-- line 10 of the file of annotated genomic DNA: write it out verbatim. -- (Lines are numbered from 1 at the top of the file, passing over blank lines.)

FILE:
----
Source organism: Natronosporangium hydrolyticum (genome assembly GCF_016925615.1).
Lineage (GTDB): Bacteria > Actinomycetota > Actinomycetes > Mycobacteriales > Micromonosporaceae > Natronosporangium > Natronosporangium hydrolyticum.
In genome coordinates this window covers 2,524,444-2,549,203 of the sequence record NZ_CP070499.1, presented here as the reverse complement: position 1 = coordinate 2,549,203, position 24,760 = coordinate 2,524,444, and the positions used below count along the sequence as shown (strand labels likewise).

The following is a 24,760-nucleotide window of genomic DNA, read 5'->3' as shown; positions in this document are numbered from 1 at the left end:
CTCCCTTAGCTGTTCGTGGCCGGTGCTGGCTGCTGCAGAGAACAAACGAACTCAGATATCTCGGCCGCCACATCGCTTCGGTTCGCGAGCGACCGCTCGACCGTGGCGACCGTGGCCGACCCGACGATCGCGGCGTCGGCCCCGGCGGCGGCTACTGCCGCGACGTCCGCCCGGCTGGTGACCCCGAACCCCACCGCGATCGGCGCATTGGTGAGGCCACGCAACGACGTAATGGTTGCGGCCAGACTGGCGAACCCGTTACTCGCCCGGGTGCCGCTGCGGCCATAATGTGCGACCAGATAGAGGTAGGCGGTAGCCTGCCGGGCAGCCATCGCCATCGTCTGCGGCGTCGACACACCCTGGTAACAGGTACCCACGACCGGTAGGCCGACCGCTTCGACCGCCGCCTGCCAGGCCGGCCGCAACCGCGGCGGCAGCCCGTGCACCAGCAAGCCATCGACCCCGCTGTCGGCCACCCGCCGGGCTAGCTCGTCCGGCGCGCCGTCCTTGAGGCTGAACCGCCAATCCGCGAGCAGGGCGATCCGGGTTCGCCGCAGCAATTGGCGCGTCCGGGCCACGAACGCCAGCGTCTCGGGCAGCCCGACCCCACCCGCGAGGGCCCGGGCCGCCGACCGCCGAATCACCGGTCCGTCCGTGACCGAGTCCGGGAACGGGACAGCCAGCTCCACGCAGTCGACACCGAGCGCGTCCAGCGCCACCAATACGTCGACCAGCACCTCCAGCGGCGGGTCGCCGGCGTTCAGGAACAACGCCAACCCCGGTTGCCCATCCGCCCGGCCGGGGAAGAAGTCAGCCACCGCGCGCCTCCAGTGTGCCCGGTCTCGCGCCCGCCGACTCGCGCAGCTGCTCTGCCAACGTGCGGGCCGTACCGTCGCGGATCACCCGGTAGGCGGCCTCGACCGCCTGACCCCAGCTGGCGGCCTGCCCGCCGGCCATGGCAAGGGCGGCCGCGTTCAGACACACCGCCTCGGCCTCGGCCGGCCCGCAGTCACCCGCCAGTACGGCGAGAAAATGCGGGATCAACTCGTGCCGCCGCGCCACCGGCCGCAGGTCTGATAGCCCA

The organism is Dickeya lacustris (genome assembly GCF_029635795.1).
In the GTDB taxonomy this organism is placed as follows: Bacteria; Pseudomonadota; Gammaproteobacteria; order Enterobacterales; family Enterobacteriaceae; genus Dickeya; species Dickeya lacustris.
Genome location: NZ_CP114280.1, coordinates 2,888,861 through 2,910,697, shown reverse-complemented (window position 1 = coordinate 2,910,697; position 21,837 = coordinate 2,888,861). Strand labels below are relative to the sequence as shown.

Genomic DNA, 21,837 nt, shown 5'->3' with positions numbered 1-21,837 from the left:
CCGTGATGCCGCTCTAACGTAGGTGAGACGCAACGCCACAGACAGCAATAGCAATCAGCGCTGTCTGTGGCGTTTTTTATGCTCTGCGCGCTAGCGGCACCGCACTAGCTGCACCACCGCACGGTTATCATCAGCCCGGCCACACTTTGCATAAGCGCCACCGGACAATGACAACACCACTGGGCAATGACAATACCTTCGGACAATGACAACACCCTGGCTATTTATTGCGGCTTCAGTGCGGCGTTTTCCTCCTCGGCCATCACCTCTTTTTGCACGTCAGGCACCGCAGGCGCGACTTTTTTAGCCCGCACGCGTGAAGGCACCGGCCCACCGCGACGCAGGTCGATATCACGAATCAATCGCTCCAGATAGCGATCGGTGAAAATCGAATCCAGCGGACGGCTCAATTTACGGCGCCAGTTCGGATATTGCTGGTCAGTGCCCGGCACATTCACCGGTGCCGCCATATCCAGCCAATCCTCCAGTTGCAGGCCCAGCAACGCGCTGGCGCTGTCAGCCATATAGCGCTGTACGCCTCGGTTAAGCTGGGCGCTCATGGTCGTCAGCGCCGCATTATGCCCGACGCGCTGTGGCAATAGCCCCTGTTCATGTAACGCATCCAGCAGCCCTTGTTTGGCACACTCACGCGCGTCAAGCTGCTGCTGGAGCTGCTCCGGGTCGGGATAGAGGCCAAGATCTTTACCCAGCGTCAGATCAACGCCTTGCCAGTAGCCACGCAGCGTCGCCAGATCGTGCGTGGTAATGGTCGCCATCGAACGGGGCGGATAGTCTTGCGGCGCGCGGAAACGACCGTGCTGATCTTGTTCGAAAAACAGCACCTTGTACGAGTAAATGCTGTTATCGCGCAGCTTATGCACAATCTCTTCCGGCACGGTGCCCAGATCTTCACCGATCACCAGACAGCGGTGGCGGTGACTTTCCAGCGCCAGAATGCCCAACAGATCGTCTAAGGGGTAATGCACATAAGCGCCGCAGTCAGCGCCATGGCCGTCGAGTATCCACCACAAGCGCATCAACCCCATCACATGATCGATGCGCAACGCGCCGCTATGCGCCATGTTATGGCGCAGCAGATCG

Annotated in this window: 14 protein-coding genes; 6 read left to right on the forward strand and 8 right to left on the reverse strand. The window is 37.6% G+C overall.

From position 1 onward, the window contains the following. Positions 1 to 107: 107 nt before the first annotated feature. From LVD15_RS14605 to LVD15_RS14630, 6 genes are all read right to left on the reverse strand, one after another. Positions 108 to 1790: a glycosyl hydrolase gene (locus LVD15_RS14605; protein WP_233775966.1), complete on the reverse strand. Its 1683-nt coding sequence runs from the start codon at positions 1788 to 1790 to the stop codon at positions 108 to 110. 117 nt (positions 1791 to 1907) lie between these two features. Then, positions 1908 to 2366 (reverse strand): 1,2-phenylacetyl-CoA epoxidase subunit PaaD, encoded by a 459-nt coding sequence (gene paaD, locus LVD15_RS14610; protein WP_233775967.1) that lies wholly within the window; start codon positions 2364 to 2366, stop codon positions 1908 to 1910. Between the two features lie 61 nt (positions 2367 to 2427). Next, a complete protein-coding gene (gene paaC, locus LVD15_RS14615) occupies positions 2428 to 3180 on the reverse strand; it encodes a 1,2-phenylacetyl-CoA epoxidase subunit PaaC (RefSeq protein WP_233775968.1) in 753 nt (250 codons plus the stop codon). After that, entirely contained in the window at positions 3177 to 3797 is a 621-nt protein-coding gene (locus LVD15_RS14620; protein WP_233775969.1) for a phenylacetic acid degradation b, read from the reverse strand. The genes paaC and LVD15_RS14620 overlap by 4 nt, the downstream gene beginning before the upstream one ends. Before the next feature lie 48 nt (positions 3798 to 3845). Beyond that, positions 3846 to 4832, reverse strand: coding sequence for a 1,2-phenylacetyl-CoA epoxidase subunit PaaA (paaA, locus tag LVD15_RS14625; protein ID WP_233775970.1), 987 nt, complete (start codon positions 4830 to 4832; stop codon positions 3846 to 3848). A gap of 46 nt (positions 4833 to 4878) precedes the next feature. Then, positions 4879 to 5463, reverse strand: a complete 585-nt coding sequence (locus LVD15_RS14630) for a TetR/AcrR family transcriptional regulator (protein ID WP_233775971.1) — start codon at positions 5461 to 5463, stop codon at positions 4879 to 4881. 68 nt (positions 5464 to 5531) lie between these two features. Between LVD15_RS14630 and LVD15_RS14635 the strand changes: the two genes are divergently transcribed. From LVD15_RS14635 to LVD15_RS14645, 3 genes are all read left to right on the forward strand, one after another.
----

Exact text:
CCGTGATGCCGCTCTAACGTAGGTGAGACGCAACGCCACAGACAGCAATAGCAATCAGCGCTGTCTGTGGCGTTTTTTATGCTCTGCGCGCTAGCGGCACCGCACTAGCTGCACCACCGCACGGTTATCATCAGCCCGGCCACACTTTGCATAAGCGCCACCGGACAATGACAACACCACTGGGCAATGACAATACCTTCGGACAATGACAACACCCTGGCTATTTATTGCGGCTTCAGTGCGGCGTTTTCCTCCTCGGCCATCACCTCTTTTTGCACGTCAGGCACCGCAGGCGCGACTTTTTTAGCCCGCACGCGTGAAGGCACCGGCCCACCGCGACGCAGGTCGATATCACGAATCAATCGCTCCAGATAGCGATCGGTGAAAATCGAATCCAGCGGACGGCTCAATTTACGGCGCCAGTTCGGATATTGCTGGTCAGTGCCCGGCACATTCACCGGTGCCGCCATATCCAGCCAATCCTCCAGTTGCAGGCCCAGCAACGCGCTGGCGCTGTCAGCCATATAGCGCTGTACGCCTCGGTTAAGCTGGGCGCTCATGGTCGTCAGCGCCGCATTATGCCCGACGCGCTGTGGCAATAGCCCCTGTTCATGTAACGCATCCAGCAGCCCTTGTTTGGCACACTCACGCGCGTCAAGCTGCTGCTGGAGCTGCTCCGGGTCGGGATAGAGGCCAAGATCTTTACCCAGCGTCAGATCAACGCCTTGCCAGTAGCCACGCAGCGTCGCCAGATCGTGCGTGGTAATGGTCGCCATCGAACGGGGCGGATAGTCTTGCGGCGCGCGGAAACGACCGTGCTGATCTTGTTCGAAAAACAGCACCTTGTACGAGTAAATGCTGTTATCGCGCAGCTTATGCACAATCTCTTCCGGCACGGTGCCCAGATCTTCACCGATCACCAGACAGCGGTGGCGGTGACTTTCCAGCGCCAGAATGCCCAACAGATCGTCTAAGGGGTAATGCACATAAGCGCCGCAGTCAGCGCCATGGCCGTCGAGTATCCACCACAAGCGCATCAACCCCATCACATGATCGATGCGCAACGCGCCGCTATGCGCCATGTTATGGCGCAGCAGATCG